musketry of the foot, the carbines and petronels of the cavalry,
swords, and pole-axes, all doing the work of death, and the
soldiers of all arms mixed and fighting in one close and furious
throng. It lasted thus but a few minutes. The King's troops
were driven back across the stream, and Rupert rallied on the
other side, only to lose more men from the fire, and to receive
a charge in return, winch drove him back in confusion towards
the town. In vain did the troops hurry down to his support.
The townsmen rushed forth upon their rear, with whatever
arms haste and fury could supply to them, and Rupert began
his retreat towards Thame, before the mingled troops and
populace, who, however, after slaughtering the hindmost for
above a mile, did not venture further to pursue among the
enclosures a forqe still superior to their own. In this action


some hundreds of Rupert's men fell, and of the Parliamentarians
above ninety, according to the confession of the report pub-
lished in London.*

In a letter from Wobura on the 4th of November, the Lord-
General desired the Deputy-Lieutenants of Buckinghamshire to
march all their train-bands, horse and foot, to St. Albans, to
join his army there on the next day, promising protection if
the King should traverse their county, but calling upon them
to strengthen his force for the defence of London, if his inarch
should be pursued in that direction.!

It was soon evident, however, that London was the King's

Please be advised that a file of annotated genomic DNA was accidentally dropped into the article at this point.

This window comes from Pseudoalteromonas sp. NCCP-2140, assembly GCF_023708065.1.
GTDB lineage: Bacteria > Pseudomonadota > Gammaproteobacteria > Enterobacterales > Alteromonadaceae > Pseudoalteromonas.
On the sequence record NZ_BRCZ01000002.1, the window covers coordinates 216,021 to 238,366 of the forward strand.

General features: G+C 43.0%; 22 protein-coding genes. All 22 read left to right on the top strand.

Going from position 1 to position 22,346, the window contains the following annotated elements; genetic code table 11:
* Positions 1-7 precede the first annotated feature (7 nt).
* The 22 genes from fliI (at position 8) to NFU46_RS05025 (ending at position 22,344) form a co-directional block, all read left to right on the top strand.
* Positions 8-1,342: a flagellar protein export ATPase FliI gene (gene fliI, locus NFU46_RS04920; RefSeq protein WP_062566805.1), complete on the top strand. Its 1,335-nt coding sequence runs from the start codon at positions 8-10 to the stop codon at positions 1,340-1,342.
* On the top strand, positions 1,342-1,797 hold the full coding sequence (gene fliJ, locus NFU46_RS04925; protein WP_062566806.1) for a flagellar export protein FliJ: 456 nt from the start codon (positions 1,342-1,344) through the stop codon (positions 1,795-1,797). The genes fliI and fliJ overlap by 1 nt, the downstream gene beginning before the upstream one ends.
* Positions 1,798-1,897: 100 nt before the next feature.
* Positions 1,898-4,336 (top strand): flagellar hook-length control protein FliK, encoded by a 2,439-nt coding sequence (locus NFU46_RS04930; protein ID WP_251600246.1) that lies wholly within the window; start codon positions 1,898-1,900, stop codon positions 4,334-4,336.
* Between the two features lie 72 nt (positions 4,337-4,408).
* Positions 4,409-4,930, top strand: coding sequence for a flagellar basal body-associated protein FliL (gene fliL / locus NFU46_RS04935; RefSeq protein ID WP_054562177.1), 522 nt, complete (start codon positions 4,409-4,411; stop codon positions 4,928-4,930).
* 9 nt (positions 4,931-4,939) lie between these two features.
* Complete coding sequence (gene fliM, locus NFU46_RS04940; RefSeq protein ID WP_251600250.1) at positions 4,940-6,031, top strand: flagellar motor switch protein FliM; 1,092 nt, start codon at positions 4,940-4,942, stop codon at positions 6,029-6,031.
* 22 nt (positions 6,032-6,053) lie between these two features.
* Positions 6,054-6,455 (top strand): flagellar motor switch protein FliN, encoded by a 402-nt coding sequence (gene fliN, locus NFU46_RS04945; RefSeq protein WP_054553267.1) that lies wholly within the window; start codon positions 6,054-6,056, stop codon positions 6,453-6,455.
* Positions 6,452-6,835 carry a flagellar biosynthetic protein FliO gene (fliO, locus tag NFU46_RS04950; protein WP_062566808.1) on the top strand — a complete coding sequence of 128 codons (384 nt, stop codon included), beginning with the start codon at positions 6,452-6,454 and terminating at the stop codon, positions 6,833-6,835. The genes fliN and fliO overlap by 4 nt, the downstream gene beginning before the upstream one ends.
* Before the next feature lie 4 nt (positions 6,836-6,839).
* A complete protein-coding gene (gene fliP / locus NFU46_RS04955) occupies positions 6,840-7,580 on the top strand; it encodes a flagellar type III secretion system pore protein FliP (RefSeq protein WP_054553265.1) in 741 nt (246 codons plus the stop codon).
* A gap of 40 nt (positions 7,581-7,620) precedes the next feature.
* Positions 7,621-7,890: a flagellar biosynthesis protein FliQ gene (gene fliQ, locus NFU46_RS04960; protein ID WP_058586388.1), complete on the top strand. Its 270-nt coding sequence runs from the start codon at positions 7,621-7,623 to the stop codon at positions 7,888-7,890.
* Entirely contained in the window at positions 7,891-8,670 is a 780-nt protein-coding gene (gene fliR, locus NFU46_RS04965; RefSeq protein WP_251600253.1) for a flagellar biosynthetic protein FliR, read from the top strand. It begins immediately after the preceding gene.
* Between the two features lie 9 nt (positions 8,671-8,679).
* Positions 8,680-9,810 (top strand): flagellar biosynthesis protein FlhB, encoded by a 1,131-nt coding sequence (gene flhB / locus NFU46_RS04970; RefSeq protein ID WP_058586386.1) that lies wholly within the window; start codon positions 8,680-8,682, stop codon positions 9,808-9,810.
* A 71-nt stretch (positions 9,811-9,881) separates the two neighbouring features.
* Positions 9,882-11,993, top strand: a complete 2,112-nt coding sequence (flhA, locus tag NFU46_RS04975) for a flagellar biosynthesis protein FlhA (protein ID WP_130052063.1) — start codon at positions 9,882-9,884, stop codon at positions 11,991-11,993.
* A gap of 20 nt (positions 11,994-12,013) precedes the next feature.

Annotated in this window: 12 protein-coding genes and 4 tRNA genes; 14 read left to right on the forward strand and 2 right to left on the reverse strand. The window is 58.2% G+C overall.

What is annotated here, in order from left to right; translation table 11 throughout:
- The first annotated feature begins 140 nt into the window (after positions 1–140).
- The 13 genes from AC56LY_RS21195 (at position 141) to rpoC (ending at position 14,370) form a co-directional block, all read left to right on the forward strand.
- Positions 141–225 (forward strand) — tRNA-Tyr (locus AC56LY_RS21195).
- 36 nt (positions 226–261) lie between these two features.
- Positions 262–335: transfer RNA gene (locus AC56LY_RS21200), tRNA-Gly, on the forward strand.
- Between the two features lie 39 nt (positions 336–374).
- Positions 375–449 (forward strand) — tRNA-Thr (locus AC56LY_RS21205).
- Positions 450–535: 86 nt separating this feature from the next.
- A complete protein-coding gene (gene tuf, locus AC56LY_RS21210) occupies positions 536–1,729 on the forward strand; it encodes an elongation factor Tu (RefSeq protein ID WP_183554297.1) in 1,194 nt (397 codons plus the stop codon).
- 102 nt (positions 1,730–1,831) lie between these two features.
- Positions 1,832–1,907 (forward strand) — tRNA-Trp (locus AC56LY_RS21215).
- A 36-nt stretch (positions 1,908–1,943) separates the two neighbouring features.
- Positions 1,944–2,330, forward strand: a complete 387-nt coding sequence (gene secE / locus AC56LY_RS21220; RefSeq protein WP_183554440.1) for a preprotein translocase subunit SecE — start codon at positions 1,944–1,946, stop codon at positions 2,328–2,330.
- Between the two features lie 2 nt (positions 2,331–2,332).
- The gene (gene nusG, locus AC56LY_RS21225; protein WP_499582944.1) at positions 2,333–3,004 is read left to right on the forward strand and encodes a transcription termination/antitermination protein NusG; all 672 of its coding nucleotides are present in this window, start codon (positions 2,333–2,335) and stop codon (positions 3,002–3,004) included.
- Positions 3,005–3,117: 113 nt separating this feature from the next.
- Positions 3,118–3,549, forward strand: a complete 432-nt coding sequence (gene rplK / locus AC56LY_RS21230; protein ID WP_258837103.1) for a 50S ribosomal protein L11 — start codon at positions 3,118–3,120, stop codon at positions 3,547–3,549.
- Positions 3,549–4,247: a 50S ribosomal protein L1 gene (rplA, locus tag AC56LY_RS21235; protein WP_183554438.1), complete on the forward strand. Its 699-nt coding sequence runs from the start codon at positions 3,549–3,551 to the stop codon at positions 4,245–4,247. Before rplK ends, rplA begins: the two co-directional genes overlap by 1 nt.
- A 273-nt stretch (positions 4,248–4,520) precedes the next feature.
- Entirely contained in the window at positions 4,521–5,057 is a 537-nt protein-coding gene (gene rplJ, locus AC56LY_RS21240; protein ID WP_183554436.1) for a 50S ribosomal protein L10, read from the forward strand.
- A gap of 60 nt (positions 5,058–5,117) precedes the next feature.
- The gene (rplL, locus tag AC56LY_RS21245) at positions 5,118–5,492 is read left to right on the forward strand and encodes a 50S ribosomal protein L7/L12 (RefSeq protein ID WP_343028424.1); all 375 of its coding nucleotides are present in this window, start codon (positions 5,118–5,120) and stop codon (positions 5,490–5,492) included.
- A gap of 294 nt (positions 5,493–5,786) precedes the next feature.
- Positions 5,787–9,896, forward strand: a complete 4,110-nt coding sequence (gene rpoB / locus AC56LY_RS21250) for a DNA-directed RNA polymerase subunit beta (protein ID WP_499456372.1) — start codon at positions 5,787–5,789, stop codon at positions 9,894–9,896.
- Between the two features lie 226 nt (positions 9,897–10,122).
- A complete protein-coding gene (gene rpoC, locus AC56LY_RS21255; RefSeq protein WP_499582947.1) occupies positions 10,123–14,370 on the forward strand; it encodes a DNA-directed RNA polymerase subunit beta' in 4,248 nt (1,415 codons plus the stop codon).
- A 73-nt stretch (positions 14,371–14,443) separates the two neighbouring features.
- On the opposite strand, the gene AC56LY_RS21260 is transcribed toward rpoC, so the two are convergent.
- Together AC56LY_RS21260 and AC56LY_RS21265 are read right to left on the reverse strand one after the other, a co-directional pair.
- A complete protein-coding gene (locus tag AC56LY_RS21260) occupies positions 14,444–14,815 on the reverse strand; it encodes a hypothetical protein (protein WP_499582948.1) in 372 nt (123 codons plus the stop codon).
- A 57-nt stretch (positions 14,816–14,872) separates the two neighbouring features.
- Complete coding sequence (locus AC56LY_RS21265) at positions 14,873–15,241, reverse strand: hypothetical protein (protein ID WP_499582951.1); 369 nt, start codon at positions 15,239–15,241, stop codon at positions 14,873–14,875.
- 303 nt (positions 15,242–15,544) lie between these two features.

object. The advanced guard, under Prince Rupert, was quar-
tered at Maidenhead, and a strong picket at Colnbrook.
"With all dispatch, therefore, Lord Essex proceeded to the
metropolis, which he entered two days after. There he was
received with every mark of gratitude and honour, the thanks
of the two Houses being voted to him, and a sum of 5,000,
in testimony of approbation of his conduct at Edge Hill. J

Holies, with his regiment, was quartered at Brentford, and
Hampden in the neighbourhood of Uxbridge. Meanwhile,
two ships of war were brought up the Thames as high as the
bridge, and a division of gun-boats moored off Westminster.

And now the Houses voted that the Earls of Northumber-
land and Pembroke, and four members of the Commons,
should act as commissioners to treat with the King for peace.

On the morning of Thursday the 10th of November, the
commissioners set forth, and, at Colnbrook, were met by Sir
Peter Killegrew, with news that the King was on horseback
coming into the town with his artillery from Maidenhead. In
Colnbrook they waited to receive him. Having read the
petition the King bespoke them courteously. He said that they
could not expect a present answer to a petition of so great
importance ; yet that he would deliver it in part the next day,

* Good and joyfull ne\ves out of Buckinghamshire Dr. Mundell'a Letter.
Some of the remains of this skirmish were discovered, a few years ago, by
the labourers who were digging pits for gravel, in a field at Holman's
Bridge, near the old ford. More than two hundred skeletons were
found buried in the small space which was opened ; among which, many
appeared, from the manner in which they were laid, to have been those of
officers. [Lord Nugent might have added, that by his care these remains
of so many gallant Englishmen were transferred to a grave in Hardwicke
church yard, where a suitable tomb, with a touching inscription written
by himself, was placed over them.]

t Mr. Grenvil's papers. J Speciall Passages. Ibid.


and send it by a special messenger to Parliament. On